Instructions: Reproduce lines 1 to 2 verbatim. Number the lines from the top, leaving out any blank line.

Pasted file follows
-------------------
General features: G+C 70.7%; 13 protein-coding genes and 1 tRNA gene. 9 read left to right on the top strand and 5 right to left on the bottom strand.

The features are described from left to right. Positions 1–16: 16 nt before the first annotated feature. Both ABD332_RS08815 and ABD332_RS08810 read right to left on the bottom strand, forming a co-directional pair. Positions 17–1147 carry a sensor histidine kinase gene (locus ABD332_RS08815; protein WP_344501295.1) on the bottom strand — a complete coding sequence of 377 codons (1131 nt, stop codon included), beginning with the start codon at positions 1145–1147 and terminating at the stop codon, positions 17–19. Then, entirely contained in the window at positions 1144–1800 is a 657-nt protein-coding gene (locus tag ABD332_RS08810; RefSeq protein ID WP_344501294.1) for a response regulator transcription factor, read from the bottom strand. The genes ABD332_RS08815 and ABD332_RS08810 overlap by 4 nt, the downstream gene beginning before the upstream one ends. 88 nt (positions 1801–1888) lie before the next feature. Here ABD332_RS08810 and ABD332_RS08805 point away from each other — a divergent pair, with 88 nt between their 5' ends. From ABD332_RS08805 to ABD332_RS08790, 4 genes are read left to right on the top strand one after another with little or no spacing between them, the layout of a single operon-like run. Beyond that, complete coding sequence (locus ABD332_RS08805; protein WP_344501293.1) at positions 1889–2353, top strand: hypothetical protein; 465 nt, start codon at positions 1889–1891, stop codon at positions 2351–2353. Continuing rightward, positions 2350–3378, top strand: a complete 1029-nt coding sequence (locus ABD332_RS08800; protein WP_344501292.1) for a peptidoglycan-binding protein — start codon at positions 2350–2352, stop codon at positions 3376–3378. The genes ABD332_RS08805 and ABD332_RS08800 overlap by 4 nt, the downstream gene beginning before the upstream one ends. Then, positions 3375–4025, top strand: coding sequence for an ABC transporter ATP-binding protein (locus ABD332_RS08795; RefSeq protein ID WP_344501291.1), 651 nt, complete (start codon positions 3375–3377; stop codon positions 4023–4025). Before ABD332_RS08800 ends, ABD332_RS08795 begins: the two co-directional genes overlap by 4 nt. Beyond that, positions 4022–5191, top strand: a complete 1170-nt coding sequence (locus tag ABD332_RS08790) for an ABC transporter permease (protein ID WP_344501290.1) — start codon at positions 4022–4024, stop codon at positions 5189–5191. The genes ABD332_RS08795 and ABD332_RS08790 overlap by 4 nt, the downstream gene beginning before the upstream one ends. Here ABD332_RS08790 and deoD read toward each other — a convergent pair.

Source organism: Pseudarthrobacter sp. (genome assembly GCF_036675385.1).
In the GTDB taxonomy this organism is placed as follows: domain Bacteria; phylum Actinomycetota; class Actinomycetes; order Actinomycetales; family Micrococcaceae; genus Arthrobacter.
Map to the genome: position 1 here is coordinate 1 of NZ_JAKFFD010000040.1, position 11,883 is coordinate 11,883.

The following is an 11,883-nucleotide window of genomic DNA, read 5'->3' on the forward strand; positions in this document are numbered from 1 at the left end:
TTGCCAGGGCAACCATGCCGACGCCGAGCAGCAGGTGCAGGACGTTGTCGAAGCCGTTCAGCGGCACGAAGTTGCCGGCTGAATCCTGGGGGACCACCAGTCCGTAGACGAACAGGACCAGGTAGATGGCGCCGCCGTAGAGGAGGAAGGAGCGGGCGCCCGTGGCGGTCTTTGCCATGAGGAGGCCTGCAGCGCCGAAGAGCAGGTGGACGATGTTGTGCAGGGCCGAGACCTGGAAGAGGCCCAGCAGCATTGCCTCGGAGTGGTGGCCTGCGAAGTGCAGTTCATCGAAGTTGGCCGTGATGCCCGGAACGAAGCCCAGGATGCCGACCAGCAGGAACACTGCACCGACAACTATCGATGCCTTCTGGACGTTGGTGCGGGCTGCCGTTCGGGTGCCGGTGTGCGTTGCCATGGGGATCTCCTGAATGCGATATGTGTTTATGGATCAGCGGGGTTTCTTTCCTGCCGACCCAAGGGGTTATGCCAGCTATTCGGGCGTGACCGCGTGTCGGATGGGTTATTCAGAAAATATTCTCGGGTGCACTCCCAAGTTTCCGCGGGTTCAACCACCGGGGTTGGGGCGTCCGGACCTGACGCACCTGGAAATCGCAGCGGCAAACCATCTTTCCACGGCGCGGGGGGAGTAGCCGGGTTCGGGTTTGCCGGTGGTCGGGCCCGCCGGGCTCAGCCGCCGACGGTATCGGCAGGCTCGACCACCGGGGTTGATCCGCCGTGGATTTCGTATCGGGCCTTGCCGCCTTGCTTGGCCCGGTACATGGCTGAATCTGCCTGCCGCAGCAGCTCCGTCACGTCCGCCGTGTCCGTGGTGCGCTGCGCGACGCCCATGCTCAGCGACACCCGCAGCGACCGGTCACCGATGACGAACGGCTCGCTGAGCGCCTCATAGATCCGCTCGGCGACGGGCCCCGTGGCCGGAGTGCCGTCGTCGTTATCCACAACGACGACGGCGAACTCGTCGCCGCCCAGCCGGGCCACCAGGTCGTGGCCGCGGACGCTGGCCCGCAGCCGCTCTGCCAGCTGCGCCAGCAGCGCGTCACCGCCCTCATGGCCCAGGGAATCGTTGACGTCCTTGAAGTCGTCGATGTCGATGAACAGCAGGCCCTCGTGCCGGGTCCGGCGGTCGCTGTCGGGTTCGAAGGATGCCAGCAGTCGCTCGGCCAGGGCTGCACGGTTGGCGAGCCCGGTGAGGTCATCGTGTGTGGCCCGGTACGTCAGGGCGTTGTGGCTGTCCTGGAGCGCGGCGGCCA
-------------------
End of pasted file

General features: G+C 70.7%; 13 protein-coding genes and 1 tRNA gene. 9 read left to right on the top strand and 5 right to left on the bottom strand.

The features are described from left to right. Positions 1–16: 16 nt before the first annotated feature. Both ABD332_RS08815 and ABD332_RS08810 read right to left on the bottom strand, forming a co-directional pair. Positions 17–1147 carry a sensor histidine kinase gene (locus ABD332_RS08815; protein WP_344501295.1) on the bottom strand — a complete coding sequence of 377 codons (1131 nt, stop codon included), beginning with the start codon at positions 1145–1147 and terminating at the stop codon, positions 17–19. Then, entirely contained in the window at positions 1144–1800 is a 657-nt protein-coding gene (locus tag ABD332_RS08810; RefSeq protein ID WP_344501294.1) for a response regulator transcription factor, read from the bottom strand. The genes ABD332_RS08815 and ABD332_RS08810 overlap by 4 nt, the downstream gene beginning before the upstream one ends. 88 nt (positions 1801–1888) lie before the next feature. Here ABD332_RS08810 and ABD332_RS08805 point away from each other — a divergent pair, with 88 nt between their 5' ends. From ABD332_RS08805 to ABD332_RS08790, 4 genes are read left to right on the top strand one after another with little or no spacing between them, the layout of a single operon-like run. Beyond that, complete coding sequence (locus ABD332_RS08805; protein WP_344501293.1) at positions 1889–2353, top strand: hypothetical protein; 465 nt, start codon at positions 1889–1891, stop codon at positions 2351–2353. Continuing rightward, positions 2350–3378, top strand: a complete 1029-nt coding sequence (locus ABD332_RS08800; protein WP_344501292.1) for a peptidoglycan-binding protein — start codon at positions 2350–2352, stop codon at positions 3376–3378. The genes ABD332_RS08805 and ABD332_RS08800 overlap by 4 nt, the downstream gene beginning before the upstream one ends. Then, positions 3375–4025, top strand: coding sequence for an ABC transporter ATP-binding protein (locus ABD332_RS08795; RefSeq protein ID WP_344501291.1), 651 nt, complete (start codon positions 3375–3377; stop codon positions 4023–4025). Before ABD332_RS08800 ends, ABD332_RS08795 begins: the two co-directional genes overlap by 4 nt. Beyond that, positions 4022–5191, top strand: a complete 1170-nt coding sequence (locus tag ABD332_RS08790) for an ABC transporter permease (protein ID WP_344501290.1) — start codon at positions 4022–4024, stop codon at positions 5189–5191. The genes ABD332_RS08795 and ABD332_RS08790 overlap by 4 nt, the downstream gene beginning before the upstream one ends. Here ABD332_RS08790 and deoD read toward each other — a convergent pair.